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ceive how much I desire and how much I do not despair of the recontinuance of our acquaintance by conversation. In the mean time I wish you would desire the astronomers of Italy to amuse us less than they do with their fabulous and foolish traditions, and come nearer to the experiments of sense; and tell us, that when all the planets, except the moon, are beyond the line in the other hemisphere for six months together, we must needs have a cold winter; as we saw it was the last year. For understanding that this was general over all these parts of the world; and finding that it was cold weather with all winds, and namely west-wind, I imagined there was some higher cause of this effect; though yet I confess I thought not that ever I should have found that cause so palpable an one as it proved. Which yet when I came quickly afterwards to observe, I found also very clearly that the summer must needs be cold too; though yet it were generally thought that the year would make a shift to pay itself, and that we should be sure to have heats for our cold. You see that though I be full of business, yet I can be glad rather to lay it all aside than to say nothing to you. But I long much more to be speaking often with you, and I hope I shall not long want my wish.

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1. Amendment of the laws. Bacon's views. BEGINNING OF A

LETTER TO THE KING, OF UNCERTAIN DATE. Appointment
of Commissioners

57

A PROPOSITION TO HIS MAJESTY BY SIR FRANCIS Bacon, His

MAJESTY'S ATTORNEY-GENERAL AND

HIS PRIVY

COUNCIL; TOUCHING THE COMPILING AND AMENDMENT OF

THE LAWS OF ENGLAND

61

2. State of the cloth-trade

71

A LETTER TO SIR GEORGE VILLIERS ACKNOWLEDGING THE

KING'S FAVOUR IN GRANTING SOME SUIT OF HIS. (22 Aug.

1616.)

73

TO THE KING. (13 Sept. 1616)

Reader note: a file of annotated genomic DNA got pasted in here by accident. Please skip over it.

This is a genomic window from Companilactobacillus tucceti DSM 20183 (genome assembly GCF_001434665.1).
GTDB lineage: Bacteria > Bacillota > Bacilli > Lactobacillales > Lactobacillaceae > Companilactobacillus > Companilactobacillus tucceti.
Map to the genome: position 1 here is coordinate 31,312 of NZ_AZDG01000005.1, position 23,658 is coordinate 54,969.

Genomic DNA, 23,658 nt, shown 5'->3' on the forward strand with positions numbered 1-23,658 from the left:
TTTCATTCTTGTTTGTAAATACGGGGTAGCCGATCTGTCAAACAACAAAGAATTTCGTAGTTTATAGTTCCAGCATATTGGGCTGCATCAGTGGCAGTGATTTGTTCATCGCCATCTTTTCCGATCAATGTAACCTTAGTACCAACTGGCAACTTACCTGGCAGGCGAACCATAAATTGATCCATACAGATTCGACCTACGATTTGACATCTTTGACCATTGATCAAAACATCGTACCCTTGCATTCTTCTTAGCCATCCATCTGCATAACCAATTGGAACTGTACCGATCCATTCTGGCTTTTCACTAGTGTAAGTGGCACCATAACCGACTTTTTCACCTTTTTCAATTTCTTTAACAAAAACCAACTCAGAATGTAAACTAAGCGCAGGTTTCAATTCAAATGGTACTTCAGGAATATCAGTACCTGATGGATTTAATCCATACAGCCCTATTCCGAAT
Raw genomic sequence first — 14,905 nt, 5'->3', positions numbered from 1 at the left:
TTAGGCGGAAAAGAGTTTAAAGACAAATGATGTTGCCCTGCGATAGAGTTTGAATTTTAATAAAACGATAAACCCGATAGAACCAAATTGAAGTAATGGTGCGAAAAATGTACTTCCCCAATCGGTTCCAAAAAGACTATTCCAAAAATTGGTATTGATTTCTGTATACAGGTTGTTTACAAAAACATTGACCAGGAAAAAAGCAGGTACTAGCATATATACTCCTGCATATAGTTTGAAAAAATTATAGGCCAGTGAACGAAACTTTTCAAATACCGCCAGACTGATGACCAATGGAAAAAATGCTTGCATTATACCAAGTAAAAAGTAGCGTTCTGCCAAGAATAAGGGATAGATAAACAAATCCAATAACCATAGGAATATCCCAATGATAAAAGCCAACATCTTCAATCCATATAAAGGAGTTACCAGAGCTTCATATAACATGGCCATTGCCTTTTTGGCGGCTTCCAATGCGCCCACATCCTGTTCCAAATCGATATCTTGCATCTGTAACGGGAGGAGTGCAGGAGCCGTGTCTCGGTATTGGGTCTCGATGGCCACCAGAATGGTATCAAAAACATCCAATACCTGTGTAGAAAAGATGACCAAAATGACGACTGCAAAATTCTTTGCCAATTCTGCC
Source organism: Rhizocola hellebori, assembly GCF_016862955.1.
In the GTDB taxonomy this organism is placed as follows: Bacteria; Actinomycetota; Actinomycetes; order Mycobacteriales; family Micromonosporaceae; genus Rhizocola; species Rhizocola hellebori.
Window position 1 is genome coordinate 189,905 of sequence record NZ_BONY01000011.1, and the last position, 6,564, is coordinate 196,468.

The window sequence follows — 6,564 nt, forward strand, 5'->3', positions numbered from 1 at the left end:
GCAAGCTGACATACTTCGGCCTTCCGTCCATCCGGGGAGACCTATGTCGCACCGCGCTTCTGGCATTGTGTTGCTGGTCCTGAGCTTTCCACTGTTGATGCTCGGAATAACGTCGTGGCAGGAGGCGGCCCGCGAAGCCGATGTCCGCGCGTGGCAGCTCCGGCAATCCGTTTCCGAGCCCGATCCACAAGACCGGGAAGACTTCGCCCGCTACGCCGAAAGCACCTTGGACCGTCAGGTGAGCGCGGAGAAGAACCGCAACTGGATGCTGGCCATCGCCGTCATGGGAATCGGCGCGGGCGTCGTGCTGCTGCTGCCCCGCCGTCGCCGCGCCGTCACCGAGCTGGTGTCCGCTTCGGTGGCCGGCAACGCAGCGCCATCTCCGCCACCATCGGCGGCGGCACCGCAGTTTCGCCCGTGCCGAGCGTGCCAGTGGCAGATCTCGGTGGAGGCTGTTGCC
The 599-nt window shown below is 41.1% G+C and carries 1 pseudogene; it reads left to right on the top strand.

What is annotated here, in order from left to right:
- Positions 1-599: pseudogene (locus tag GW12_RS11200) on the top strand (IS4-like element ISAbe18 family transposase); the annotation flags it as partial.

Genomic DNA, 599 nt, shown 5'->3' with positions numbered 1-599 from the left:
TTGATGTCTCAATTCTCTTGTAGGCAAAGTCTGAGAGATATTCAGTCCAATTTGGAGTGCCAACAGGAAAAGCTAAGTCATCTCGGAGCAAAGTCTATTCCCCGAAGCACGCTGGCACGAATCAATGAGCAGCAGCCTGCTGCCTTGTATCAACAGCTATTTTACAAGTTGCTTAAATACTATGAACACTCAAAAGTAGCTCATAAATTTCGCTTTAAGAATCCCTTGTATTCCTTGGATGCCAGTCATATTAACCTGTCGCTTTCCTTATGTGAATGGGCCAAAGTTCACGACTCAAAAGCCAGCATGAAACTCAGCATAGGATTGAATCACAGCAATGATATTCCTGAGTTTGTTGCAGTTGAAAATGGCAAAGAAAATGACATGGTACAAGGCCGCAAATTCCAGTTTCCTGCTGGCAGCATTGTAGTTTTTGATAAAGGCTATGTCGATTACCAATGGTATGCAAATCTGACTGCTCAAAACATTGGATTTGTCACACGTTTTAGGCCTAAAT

74

TO THE KING UPON TOWERSON'S PROPOSITION ABOUT THE

CLOTH BUSINESS. (18 SEPT. 1616.)

75

3. Sir Edward Coke called before the Council to give account of

what he had done in revising his Reports

76

THE LORD CHANCELLOR AND THE ATTORNEY GENERAL TO

THE KING. [2 October, 1616 ?]

76

The King's reply signified by Lord Villiers (3 Oct.)

79

THE LORD CHANCELLOR AND THE ATTORNEY TO THE King,

in answer. (6 Oct. 1616)

79

4. The two cloth companies

82

TO THE LORD VISCOUNT VILLIERS (14 October 1616)

82

REASONS WHY THE NEW COMPANY IS NOT TO BE TRUSTED

AND CONTINUED WITH THE TRADE OF CLOTHS.

83

5. A LETTER TO MY LORD OF BUCKINGHAM TOUCHING MOM-

PERSON'S BUSINESS of Inns. (18 Oct. 1616).

85

6 Exceptions to Coke's Reports. The Lord Chancellor Egerton's

observations upon them. Passages objected to. Coke's expla-

nations. Real ground of complaint against him

85

INNOVATIONS INTRODUCED INTO THE LAWS AND GOVERNMENT 90

The King declares to the Council his resolution to remove him

from the Bench (10 Nov. 1616).

94

REMEMBRANCES OF HIS MAJESTY'S DECLARATIVE TOUCHING

THE LORD COKE

94

Appointment of a New Chief Justice.

TO THE KING (13 November, 1616)

97

Commission appointed for review of Coke's Reports

97

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CHAPTER III.

A.D. 1616 (XOVEMBER). ÆTAT. 56.

Page

1. Patent for Inns. Murder of Sir John Tindal. Roper's office : 98

To the Lord VisCOUNT VILLIERS (13 Nov. 1616)

99

TO THE SAME (17 Nov. 1616)

99

THE CASE OF Joes BARTRAN

. 101

To my LORD OF BUCKINGHAM, TOUCHING MOMPERSON'S

BUSINESS, THE MaltSTERS, ETC. (21 Nov. 1616) . 102

2. Complaint by Lord Darcy against Mr. Markham for challenging

him to challenge him. Account of the quarrel

. 103

To The King (21 Nov. 1616)

. 105

Case brought before the Star Chamber. Bacon's speech . 106

Notes Of The LORD DARCY'S CASE OF DUELS AGAINST MR.

GERVASE MARKHAM .

107

To the LORD VIsCounT VILLIERS (28 November, 1616) 114

3. Villiers's private estate .

115

TO THE LORD Viscount VILLIERS (29 November, 1616).

4. Case of Sir Thomas Monson

. 118

CERTIFICATE OF BACON AND YELVEKTON CONCERNING SIR

Thomas Monson's Case (7 Dec. 1616)

. 120

His appearance at the bar of the King's Bench to plead his

pardon

121

5. A letter of advice from a concealed friend to Sir Edward Coke

circulated in manuscript

121

How it came to be attributed to Bacon

122

Explanation of the allusions ; shewing the absurdity of supposing

it to be his

123

Question as to the authorship of the “ Christian Paradoxes”

finally settled by the Rev. Alexander Grosart .

129

6. Correspondence with the University of Cambridge. Answer to

congratulations on being made Privy Councillor

131

Rescriptum PROCURATORIS Regis PRIMARII, AD ACADEMIAM

CANTABRIGIENSEM, QUANDO

SANCTIUS REGIS Con.

SILIUM CO-OPTATUS FUIT (5 July, 1616).
Petition of the town's people of Cambridge for a new charter;

referred to the L. Chancellor, the Earl of Suffolk, and Bacon.

Opposed by the University

132

To The Right WorshipFUL THE VICE-CHANCELLOR AND

OTHERS THE MASTERS AND HEADS OF HOUSES OF THE

UNIVERSITY OF CAMBRIDGE (28 Dec. 1616)

133

7. Remonstrance of the Farmers of the Customs against the in-

tended Proclamation for wearing English cloth. Proceedings

in Chancery

133

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